4. Comply with NIST guidelines and controls
FISMA requires the National Institute of Standards and Technology (NIST) to develop cybersecurity controls, guidelines, and requirements to help strengthen federal information systems. The aim is to achieve a consistent baseline level of cybersecurity protection across federal systems and supply chains. To achieve FISMA compliance, federal systems must meet the security requirements outlined in the relevant NIST publication.
NIST 800-53 is a series of cybersecurity controls designed to improve the resilience of information systems.
It contains more than 1,000 security controls set out across 20 different areas. Security topics are comprehensive, spanning from personnel security to physical and environmental protection. Compliance with NIST 800-53 is a key step towards achieving FISMA compliance.
NIST 800-53 is part of a series of publications by NIST providing security controls, guidelines, and reports around information systems and cybersecurity. Other publications include NIST 800-171, a series of controls to protect Controlled Unclassified Information on non-federal systems, which is particularly relevant to defense contractors or organizations in the federal supply chain.
5. Create a risk assessment plan
As previously mentioned, FISMA requires federal agencies to take a risk-based approach to safeguarding information systems. An integral part of this is the creation of a risk assessment plan. It helps organizations create an environment of continuous risk assessment, monitoring, and adapting to emerging threats to their systems. The aim is to identify risks and threats to the federal system and uncover any system vulnerabilities that should be fixed. By continuously assessing and auditing for risks and threats, organizations can proactively strengthen system resilience.
6. Certify and accredit any new IT system, software, assets, or hardware
Organizations should embed a process for reviewing and accrediting any new or existing software, hardware, or assets that are part of the federal network and systems. Any new software or hardware should be scrutinized against security controls to highlight any potential vulnerabilities. Consideration of secure configuration policies will ensure new software or assets are installed safely and securely.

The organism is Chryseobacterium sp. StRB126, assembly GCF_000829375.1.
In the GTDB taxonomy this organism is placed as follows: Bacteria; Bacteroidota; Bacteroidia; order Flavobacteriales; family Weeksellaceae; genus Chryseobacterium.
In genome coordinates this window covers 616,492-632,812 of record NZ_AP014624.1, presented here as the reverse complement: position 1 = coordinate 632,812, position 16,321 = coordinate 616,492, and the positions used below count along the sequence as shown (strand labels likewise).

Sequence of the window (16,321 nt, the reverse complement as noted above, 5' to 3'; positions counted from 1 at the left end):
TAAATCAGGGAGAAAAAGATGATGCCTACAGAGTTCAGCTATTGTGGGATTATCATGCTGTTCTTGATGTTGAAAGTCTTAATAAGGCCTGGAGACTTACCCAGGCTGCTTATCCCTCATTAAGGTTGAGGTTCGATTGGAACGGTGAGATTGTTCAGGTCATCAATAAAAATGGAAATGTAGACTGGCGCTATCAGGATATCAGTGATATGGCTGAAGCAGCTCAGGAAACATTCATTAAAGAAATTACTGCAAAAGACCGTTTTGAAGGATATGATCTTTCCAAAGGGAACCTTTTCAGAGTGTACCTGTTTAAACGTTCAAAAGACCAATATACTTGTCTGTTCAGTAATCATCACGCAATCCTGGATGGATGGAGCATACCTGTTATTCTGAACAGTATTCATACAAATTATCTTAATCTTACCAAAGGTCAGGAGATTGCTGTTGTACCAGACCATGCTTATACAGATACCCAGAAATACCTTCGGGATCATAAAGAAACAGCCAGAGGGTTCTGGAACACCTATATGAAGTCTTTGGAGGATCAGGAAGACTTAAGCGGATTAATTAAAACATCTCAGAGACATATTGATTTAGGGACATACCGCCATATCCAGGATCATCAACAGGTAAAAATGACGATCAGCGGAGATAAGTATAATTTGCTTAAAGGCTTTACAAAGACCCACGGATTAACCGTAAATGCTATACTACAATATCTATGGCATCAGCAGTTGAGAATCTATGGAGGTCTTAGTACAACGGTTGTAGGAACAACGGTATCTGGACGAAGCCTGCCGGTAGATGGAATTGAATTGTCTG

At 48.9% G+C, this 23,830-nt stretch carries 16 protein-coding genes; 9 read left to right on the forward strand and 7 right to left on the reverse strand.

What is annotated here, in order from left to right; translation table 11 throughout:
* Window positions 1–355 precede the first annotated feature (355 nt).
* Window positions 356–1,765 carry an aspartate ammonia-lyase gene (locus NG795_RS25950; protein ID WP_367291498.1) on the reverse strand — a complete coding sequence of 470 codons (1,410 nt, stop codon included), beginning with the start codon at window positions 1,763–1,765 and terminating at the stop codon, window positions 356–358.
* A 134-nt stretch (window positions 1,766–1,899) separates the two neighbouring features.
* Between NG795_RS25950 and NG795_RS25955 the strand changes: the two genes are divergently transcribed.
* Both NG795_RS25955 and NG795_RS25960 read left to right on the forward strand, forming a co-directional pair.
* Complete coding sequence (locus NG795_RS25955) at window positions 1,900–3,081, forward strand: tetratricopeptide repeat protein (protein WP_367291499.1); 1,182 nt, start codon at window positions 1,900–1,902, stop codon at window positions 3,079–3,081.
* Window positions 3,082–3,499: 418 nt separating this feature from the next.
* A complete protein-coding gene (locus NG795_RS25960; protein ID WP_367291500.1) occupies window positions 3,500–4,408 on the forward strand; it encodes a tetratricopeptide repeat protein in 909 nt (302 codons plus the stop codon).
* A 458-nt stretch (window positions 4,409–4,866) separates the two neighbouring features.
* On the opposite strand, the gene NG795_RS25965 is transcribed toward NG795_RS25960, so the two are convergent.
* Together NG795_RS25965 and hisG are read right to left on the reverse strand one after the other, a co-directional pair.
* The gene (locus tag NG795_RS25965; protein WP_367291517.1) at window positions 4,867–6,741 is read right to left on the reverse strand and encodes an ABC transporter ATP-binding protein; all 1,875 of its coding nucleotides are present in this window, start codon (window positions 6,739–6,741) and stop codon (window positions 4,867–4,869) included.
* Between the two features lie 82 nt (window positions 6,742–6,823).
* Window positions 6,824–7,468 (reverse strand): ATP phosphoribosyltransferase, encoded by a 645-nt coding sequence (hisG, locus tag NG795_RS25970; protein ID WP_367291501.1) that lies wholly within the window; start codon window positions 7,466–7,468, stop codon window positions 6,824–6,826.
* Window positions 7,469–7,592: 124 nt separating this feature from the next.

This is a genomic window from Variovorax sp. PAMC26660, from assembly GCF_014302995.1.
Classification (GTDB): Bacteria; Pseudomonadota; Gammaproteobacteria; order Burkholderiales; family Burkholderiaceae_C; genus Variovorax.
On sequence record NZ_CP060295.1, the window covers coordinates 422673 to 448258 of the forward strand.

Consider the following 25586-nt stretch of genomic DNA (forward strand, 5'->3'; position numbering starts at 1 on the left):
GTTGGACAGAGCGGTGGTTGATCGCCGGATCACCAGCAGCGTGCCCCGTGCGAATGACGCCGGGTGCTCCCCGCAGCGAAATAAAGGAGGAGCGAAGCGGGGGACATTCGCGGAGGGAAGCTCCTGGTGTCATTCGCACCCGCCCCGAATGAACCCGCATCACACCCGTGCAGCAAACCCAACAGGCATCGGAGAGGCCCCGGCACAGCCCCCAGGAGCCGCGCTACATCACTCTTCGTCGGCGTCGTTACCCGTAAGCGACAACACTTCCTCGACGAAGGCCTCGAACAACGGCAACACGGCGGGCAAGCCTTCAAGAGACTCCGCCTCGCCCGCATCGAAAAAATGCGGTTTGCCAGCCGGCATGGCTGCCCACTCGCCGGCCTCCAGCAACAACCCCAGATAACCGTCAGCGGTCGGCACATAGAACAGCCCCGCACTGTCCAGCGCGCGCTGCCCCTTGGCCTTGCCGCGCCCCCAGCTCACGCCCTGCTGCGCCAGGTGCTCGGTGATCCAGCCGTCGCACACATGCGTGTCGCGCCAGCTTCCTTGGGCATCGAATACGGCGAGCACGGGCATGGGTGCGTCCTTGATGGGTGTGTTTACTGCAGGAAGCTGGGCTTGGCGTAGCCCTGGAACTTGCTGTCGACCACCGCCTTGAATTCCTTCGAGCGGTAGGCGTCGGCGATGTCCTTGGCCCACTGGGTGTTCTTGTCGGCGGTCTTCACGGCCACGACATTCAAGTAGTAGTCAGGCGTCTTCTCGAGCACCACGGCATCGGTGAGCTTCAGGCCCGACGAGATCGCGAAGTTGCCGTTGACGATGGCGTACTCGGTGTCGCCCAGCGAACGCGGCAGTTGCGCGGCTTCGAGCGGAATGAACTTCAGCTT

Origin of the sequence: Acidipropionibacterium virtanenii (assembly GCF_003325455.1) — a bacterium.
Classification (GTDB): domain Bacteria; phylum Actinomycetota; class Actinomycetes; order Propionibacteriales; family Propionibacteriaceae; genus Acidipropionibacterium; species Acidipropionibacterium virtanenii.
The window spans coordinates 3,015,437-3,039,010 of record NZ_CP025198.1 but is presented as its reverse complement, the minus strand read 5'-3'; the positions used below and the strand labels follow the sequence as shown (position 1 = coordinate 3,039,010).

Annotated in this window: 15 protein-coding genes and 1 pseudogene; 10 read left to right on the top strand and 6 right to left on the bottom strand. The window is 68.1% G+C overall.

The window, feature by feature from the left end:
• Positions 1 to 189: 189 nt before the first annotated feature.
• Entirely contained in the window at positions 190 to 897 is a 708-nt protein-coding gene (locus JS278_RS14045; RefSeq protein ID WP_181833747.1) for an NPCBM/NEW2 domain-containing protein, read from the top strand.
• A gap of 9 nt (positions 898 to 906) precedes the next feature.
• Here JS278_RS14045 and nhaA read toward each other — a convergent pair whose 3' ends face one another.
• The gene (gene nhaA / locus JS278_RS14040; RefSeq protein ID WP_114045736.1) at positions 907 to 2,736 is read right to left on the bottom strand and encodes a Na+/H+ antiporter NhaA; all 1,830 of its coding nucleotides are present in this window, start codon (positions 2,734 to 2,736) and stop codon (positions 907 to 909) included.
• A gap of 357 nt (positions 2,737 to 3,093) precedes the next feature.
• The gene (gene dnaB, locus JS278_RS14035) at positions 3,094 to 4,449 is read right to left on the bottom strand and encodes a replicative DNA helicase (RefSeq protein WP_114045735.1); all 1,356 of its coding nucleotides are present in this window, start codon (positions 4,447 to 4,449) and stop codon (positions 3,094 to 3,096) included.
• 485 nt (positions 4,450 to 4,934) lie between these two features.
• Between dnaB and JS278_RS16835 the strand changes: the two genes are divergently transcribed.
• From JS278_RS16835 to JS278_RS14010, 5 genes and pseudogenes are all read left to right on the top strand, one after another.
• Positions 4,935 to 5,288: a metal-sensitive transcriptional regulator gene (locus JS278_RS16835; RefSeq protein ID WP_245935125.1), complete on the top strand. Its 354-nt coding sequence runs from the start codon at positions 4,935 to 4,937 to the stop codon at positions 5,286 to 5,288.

Federal systems are made up of many different off-the-shelf operating systems, software, or assets. Each one can be used as leverage to access the federal system if not properly configured. An up-to-date inventory of accredited systems, software, or assets should be maintained to keep track of any vulnerabilities. An established system for reviewing and accrediting systems or assets should be standardized, lowering the resources required.
Examples of software, systems, and hardware to be reviewed and certified include:
- Browsers and desktop applications.
- Mobile devices and printers.
- Operating systems.
- Information system hardware and devices.
- Cloud networks.
- Network devices, routers, and servers.
Properly certifying software and assets as safe makes the system boundaries as secure as possible. Uncertified software and assets can increase the risk of cybersecurity incidents or data breaches and can be leveraged for unauthorized access. Keeping accredited devices and software up-to-date and securely configured lowers the risk to the wider network.
The Department of Defense (DoD) uses Security Technical Implementation Guides (STIGs) to securely install and configure software and systems. Each guide outlines a range of configuration controls categorized by risk level. Compliance with the controls covering the most at-risk configurations is vital for securing the DoD system. The use of STIGs are required for any federal system or contractor network that connects to the DoD network.
7. Continuously monitor security controls and systems
Once FISMA compliance is achieved, the project doesn’t stop there. FISMA compliance is an ongoing commitment and requires continuous monitoring of security controls to keep secure against emerging risks and threats. Regular reporting from federal agencies is an integral part of FISMA.
An environment of continuous monitoring and renewal is important for information system security. Cybersecurity threats change and evolve, with new risks continuously emerging. Information system defenses and policies should not be static. System configurations can become outdated, with new vulnerabilities caused by product updates and version changes.
Continuous monitoring may include:
- Regular audits of security controls and requirements across devices and systems.
- Regular risk assessments of any emerging threats or risks.
- In-depth risk assessments and ongoing monitoring of any changes to the federal system, to identify and resolve any vulnerabilities.
- Vulnerability scans of network and firewall configuration.
- Active monitoring of system configurations.
Any continuous monitoring of security controls and systems will need the correct levels of resources. A well-resourced team with access to the correct auditing tools will make FISMA compliance straightforward. Monitoring controls and resolving issues takes time and effort but is vital for ensuring ongoing system security.